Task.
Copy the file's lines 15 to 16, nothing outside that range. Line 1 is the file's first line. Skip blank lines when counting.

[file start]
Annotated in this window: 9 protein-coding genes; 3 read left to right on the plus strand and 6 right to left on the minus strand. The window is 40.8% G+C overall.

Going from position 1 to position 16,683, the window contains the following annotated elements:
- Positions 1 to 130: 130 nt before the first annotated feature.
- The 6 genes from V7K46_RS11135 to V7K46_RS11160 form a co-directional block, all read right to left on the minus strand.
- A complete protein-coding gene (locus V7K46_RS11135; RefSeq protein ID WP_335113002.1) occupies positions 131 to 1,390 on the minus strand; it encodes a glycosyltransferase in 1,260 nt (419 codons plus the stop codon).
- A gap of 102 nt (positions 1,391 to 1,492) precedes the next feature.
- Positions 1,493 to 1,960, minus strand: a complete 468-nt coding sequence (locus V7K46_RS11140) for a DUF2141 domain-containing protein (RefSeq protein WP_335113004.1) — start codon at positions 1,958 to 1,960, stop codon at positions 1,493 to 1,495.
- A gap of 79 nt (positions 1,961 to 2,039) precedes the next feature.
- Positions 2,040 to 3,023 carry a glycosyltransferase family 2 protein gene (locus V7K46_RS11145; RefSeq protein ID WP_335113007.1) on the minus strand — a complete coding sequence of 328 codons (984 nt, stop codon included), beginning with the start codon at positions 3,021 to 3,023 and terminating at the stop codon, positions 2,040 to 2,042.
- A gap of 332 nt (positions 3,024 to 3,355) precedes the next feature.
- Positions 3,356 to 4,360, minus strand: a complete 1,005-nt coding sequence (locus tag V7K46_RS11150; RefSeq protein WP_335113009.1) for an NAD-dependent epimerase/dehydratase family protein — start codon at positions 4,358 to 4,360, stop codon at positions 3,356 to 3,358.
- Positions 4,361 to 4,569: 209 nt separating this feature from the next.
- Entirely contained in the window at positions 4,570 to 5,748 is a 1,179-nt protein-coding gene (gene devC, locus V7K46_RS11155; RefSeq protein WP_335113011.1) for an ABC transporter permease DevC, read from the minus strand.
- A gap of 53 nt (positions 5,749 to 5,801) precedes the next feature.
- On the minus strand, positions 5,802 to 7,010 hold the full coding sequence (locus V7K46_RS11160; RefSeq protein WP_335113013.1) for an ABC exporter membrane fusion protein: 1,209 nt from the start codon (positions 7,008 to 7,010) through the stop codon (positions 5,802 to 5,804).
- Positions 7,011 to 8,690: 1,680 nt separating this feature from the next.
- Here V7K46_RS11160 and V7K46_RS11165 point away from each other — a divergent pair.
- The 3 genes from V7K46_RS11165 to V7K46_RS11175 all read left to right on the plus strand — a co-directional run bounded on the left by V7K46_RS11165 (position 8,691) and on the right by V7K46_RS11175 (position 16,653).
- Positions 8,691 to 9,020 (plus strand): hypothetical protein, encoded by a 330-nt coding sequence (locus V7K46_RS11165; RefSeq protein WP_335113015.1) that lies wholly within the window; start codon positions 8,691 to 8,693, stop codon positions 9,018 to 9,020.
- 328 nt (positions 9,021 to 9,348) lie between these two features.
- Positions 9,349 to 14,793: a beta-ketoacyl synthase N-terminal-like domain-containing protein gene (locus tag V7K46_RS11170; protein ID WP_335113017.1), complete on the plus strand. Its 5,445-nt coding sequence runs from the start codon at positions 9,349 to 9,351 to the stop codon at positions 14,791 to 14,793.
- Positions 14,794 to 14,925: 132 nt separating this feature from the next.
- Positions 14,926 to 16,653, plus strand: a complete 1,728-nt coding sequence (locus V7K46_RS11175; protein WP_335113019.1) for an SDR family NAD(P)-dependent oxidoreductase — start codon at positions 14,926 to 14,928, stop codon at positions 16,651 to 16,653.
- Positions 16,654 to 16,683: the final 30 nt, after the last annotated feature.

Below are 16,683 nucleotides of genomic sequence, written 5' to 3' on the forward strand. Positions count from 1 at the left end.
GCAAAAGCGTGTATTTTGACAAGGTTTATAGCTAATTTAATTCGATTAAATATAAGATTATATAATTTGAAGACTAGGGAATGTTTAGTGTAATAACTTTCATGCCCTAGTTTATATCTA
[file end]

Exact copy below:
- On the minus strand, positions 5,802 to 7,010 hold the full coding sequence (locus V7K46_RS11160; RefSeq protein WP_335113013.1) for an ABC exporter membrane fusion protein: 1,209 nt from the start codon (positions 7,008 to 7,010) through the stop codon (positions 5,802 to 5,804).
- Positions 7,011 to 8,690: 1,680 nt separating this feature from the next.